Marijuana is a controversial topic and there are conflicting opinions about its safety and addictive potential. Some people think the drug is harmless while others believe it is a dangerous substance that should be avoided at all costs.
Usually marijuana use is legal and acceptable only when it is used to relieve certain medical conditions such as epilepsy, multiple sclerosis, glaucoma or HIV/AIDS.
Either way, marijuana is a drug and abuse of any drug creates certain negative consequences. The complications are significantly increased when marijuana use begins during the teen years.
- Marijuana is the drug most commonly abused by adolescents and young adults.
- Approximately one in six people who begin using marijuana as a teenager will become addicted. The younger the person is at the time of first use, the higher the potential that addiction will result.
- Marijuana affects attention, learning and memory, often lasting long after primary effects of the drug have worn off.
- People who begin using marijuana in the teen years generally display lower IQs than non-users.
- Marijuana use is associated with lower academic performance and an increased probability of dropping out of school. Often, marijuana prevents young people from completing their education or reaching their full potential.
- A marijuana high impairs reaction time and affects balance, motor coordination and judgment.
- Mental illnesses such as depression, anxiety and PTSD (post-traumatic stress disorder) are huge risk factors for addiction, especially for adolescents and young adults.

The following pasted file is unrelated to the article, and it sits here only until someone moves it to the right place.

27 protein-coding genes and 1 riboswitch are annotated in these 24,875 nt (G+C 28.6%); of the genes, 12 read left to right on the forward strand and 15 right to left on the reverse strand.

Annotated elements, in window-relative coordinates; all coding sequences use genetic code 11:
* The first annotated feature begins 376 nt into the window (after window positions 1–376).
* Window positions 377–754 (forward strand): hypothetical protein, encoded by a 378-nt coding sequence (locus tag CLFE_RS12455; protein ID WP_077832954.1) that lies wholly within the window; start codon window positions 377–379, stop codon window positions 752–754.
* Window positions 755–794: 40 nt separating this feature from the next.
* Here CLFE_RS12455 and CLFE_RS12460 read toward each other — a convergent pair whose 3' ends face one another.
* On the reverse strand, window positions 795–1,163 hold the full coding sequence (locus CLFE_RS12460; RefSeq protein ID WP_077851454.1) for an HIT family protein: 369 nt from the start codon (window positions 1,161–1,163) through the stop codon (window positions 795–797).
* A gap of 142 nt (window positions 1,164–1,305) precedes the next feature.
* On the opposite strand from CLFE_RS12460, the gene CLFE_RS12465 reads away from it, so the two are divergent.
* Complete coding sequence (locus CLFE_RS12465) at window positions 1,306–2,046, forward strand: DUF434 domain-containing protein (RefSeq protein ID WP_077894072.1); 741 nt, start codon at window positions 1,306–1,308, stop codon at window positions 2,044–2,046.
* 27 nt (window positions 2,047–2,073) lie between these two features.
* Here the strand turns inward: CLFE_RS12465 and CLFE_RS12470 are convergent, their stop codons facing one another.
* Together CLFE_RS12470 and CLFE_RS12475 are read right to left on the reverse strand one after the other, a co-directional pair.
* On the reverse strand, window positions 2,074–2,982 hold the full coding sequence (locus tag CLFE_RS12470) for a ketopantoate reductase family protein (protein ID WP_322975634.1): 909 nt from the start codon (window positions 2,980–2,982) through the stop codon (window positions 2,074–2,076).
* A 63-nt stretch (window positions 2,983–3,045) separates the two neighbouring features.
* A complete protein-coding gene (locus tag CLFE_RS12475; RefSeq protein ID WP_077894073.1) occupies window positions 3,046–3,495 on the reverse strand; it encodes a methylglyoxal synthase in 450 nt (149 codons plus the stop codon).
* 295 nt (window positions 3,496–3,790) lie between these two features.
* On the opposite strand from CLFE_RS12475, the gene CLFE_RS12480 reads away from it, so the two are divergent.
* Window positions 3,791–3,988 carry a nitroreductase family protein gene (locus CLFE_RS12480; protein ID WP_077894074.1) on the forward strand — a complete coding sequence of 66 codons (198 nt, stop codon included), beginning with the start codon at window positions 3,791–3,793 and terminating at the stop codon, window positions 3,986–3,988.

- Marijuana soothes feelings of sadness and anxiety, but it becomes a dangerous trap when tolerance sets in and more of the drug is required to relieve negative feelings, stress and tension.
- Use of marijuana often leads to other addictions, including alcohol or cocaine. For adolescents and young adults, co-occurring addictions are most prevalent when mental illnesses are present.
- Young marijuana addicts tend to lose interest in other aspects of life as they are increasingly controlled by the drug. They lack motivation and tend to have poor social lives. They often stagnate in their maturation process and remain "childlike".
- Like other addictions, marijuana addiction is a progressive illness that tends to become worse over time.
- Marijuana users often minimize their addiction, or justify use of the drug because “other drugs are much worse.”
- Friends and family members tend to enable young marijuana addicts by giving them money or bailing them out of legal trouble. Although this is usually done out of loyalty, love or responsibility, enabling allows the addicted person to postpone the negative consequences, which ultimately delays much-needed early treatment.
- Withdrawal from marijuana is challenging and uncomfortable, but not life-threatening. Marijuana addicts are unlikely to overdose and die.
- Marijuana withdrawal is much like severe nicotine withdrawal. Although usually less pronounced than drugs such as alcohol, opiates or benzodiazepines, withdrawal is often associated with unpleasant symptoms such as insomnia, irritability, mood swings, depression, headaches, anxiety and cravings.
- In some cases of severe addiction, withdrawal from marijuana may cause dangerous or unpleasant symptoms such as paranoia or panic attacks.